Lack of social support: stress from being socially isolated or ignored. Having friends and supporters in times of difficulty helps managers see stressful events as less threatening and more controllable than if they had little or no support. They can provide emotional, financial and information support at different times. Friends and supporters can also often suggest useful strategies for dealing with the sources of stress.

Lack of participation in decisions: stress from helplessness and alienation. Many middle managers are, or feel they are, the victims of decisions made at a higher level, over which they have no control. The major cause is that managers are neither allowed to witness, nor to contribute to, important business decisions that affect their jobs.

3 Coping

How does a person with stress attempt to cope? One distinction which has been made is between problem-focused coping (aimed at problem-solving or doing something to alter the source of stress) and emotion-focused coping (aimed at reducing or managing the emotional distress that is associated with, or cued by, a particular set of circumstances). Emotion-focused responses can involve denial, the positive reinterpretation of events, and the seeking out of social support. Similarly, problem-focused coping can potentially involve several distinct activities, such as planning, taking direct action, seeking assistance, screening out particular activities, and sometimes stopping acting for an extended period.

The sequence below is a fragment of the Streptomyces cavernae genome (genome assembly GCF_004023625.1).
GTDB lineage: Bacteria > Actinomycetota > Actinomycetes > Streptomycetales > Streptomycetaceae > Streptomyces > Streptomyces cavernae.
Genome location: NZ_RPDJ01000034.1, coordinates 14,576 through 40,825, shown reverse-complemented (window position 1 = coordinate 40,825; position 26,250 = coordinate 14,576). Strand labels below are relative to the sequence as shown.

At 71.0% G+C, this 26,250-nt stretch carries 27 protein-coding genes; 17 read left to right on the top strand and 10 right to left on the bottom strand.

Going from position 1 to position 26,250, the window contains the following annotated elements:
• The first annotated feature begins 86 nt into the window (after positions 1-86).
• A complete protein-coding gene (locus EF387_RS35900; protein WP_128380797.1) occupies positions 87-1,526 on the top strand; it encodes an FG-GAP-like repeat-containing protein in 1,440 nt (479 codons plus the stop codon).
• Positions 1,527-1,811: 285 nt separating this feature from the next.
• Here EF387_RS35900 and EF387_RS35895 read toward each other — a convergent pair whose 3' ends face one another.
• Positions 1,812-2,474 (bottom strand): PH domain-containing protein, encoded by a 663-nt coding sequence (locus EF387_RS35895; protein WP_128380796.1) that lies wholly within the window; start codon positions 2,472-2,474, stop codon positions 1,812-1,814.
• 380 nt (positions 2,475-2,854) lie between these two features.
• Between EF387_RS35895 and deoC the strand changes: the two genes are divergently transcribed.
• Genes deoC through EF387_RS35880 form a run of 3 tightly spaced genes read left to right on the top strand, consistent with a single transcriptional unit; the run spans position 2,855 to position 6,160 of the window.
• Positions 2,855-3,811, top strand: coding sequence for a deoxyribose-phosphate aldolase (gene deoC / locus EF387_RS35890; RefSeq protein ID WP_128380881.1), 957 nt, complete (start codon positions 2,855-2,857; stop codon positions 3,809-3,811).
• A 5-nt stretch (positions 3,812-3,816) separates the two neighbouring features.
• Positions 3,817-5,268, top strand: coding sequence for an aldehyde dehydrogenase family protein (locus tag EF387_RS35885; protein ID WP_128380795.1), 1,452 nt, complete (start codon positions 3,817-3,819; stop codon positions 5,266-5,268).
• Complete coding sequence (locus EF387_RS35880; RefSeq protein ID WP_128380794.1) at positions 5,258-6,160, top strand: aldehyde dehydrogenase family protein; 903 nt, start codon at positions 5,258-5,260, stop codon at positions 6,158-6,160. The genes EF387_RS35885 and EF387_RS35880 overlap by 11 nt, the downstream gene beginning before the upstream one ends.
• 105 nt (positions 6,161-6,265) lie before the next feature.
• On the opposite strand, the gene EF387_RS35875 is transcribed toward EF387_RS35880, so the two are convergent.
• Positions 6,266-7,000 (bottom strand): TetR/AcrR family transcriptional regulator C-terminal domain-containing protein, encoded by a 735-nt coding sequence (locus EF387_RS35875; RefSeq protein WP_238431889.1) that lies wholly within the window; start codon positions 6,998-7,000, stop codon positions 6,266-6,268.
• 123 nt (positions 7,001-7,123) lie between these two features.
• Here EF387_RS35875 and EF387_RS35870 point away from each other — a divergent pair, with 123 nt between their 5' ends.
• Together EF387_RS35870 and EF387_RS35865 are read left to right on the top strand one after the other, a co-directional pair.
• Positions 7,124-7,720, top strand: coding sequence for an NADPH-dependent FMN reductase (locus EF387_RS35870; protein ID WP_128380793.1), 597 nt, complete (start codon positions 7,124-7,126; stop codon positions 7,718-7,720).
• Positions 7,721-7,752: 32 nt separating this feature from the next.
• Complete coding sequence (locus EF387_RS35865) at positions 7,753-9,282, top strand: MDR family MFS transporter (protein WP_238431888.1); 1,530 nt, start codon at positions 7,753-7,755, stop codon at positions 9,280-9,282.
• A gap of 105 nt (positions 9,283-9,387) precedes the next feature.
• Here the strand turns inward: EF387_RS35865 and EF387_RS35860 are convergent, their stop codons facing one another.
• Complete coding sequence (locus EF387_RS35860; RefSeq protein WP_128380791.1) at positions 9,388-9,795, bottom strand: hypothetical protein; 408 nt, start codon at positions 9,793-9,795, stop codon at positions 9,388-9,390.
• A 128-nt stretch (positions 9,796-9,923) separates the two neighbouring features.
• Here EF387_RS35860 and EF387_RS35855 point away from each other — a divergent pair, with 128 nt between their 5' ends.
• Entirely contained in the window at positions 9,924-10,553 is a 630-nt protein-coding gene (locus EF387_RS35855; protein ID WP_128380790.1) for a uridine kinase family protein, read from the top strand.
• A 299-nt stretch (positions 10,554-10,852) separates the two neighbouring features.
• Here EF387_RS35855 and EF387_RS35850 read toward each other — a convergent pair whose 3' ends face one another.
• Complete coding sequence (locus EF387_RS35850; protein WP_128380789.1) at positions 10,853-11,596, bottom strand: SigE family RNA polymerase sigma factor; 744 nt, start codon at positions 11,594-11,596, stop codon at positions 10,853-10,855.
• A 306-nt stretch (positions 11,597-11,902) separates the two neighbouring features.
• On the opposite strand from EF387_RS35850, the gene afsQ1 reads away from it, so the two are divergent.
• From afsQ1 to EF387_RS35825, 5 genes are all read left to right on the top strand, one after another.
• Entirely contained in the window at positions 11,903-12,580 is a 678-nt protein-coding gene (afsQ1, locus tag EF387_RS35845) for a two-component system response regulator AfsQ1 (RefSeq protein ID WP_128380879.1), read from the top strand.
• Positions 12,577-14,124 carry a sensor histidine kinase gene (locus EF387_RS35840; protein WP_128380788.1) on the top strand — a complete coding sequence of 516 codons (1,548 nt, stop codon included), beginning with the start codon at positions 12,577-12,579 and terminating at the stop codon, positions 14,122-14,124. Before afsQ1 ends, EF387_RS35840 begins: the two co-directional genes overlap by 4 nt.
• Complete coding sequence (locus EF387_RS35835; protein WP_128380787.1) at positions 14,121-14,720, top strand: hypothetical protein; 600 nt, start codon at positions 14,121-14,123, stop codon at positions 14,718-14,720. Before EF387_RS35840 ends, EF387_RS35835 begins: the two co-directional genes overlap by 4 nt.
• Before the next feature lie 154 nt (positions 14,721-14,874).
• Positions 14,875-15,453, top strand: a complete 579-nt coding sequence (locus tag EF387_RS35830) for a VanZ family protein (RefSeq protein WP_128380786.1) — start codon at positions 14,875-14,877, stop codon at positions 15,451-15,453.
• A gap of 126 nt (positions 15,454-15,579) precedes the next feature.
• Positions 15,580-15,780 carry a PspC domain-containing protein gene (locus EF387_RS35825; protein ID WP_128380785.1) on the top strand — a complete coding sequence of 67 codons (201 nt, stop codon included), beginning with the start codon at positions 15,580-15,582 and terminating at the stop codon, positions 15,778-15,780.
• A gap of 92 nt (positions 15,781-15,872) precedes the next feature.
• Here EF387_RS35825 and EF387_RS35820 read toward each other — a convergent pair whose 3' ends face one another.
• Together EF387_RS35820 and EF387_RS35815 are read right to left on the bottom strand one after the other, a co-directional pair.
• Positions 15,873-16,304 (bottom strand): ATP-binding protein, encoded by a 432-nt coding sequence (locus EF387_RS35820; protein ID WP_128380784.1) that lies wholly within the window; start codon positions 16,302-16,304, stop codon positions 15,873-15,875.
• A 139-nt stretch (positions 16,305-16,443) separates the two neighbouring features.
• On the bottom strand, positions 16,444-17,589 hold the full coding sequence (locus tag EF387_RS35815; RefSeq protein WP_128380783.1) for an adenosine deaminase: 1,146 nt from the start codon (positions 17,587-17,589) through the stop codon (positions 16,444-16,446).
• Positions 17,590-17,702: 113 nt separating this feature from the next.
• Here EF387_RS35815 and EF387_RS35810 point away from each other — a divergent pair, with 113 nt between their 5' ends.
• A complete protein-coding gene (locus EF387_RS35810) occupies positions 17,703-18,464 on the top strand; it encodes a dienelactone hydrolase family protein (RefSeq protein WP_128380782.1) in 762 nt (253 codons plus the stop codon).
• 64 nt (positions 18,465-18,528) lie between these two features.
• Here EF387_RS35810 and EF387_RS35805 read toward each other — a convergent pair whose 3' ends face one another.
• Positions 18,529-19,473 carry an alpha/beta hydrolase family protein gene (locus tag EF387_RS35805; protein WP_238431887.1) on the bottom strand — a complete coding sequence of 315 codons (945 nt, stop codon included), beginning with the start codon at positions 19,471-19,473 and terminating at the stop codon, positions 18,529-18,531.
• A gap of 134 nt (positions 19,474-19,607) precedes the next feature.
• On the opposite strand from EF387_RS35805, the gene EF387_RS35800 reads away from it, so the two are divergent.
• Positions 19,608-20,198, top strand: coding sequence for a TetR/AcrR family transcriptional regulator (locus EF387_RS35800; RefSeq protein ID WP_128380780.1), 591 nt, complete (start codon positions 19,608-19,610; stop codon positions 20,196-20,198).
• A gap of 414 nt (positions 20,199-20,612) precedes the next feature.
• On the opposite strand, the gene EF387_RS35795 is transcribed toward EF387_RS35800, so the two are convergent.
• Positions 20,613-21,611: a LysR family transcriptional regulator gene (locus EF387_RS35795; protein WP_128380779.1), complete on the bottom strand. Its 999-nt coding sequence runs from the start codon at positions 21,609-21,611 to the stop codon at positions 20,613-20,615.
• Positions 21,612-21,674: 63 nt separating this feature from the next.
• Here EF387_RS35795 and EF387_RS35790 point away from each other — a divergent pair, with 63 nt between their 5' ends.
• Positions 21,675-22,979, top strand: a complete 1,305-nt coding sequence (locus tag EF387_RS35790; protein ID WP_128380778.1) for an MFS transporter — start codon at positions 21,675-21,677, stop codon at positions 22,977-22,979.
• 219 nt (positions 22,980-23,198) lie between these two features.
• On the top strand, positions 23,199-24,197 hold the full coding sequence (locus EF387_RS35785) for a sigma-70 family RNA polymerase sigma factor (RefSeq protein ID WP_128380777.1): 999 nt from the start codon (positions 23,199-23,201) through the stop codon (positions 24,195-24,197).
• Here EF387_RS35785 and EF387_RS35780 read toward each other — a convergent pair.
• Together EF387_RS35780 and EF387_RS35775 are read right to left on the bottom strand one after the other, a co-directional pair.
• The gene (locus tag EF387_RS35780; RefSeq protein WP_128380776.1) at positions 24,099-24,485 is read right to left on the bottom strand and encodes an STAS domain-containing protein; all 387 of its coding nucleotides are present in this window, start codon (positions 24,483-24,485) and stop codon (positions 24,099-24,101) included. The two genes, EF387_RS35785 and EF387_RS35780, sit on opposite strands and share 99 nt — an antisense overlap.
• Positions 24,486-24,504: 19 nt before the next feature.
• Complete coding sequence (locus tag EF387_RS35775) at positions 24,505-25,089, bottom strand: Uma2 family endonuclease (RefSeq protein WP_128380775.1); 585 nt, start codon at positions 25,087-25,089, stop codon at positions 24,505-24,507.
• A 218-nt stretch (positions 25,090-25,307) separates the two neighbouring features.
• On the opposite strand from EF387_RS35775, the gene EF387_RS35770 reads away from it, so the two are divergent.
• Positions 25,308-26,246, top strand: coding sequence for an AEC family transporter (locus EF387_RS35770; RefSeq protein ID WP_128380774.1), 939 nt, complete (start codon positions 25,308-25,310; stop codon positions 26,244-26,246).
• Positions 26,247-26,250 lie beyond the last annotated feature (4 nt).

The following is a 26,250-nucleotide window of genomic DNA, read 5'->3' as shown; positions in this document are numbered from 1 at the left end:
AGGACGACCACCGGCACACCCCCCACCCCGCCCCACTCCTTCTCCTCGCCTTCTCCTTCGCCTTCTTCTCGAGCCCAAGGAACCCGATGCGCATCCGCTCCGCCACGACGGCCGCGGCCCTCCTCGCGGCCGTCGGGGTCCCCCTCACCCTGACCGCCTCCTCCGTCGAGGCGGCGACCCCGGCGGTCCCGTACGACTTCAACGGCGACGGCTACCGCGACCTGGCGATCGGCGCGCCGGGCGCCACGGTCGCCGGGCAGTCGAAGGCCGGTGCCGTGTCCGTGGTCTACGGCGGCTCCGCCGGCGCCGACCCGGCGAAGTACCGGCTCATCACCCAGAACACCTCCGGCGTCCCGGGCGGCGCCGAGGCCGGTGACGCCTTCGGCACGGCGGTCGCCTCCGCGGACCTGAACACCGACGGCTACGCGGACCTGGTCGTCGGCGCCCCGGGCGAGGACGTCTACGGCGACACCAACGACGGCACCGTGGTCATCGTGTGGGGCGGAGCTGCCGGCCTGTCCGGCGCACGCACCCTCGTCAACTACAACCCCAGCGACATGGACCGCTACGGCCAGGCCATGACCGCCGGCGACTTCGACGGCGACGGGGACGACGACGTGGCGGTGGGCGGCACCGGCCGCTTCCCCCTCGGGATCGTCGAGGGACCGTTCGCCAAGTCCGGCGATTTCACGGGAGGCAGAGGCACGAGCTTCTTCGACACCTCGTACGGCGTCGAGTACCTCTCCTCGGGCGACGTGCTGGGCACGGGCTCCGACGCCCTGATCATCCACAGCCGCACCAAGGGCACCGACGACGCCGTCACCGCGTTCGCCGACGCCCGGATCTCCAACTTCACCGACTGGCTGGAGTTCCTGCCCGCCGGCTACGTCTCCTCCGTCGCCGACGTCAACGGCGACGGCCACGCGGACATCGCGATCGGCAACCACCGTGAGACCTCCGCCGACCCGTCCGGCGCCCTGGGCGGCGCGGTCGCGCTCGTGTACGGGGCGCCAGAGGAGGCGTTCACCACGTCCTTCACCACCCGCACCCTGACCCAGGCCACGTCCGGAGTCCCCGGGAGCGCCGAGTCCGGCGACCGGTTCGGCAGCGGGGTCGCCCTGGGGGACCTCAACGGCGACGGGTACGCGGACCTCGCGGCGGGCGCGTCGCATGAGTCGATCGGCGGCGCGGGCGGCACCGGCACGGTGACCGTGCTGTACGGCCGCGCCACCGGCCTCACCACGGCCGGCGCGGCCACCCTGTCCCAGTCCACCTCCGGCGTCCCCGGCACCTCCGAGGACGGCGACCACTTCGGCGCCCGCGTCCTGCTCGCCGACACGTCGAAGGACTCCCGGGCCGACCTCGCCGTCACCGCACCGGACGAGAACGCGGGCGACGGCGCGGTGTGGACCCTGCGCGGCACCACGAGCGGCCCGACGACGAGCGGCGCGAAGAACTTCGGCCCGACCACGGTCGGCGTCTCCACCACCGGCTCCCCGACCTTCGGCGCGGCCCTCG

One personal factor that seems to play an important role in determining resistance to stress is the familiar dimension of optimism/pessimism. Optimists are hopeful in their outlook on life, interpret a wide range of situations in a positive light and tend to expect favourable outcomes and results. Pessimists, by contrast, interpret many situations negatively, and expect unfavourable outcomes and results. Optimists are much more stress-resistant than pessimists.


Cooper, C., Cooper, R., Eaker, L. (1988). Living with Stress. Harmondsworth: Penguin.

Siegrist, J. (2001). A theory of occupational stress. In J. Durham. (Ed.). Stress in the Workplace. London: Whurr, pp.52—66.

Sonnentag, S. & Frese, M. (2003). Stress in Organizations. In W. Borman, D. Ilgen & R. Klimosk. (Eds). Handbook of Psychology. Vol. 12, pp. 454—91.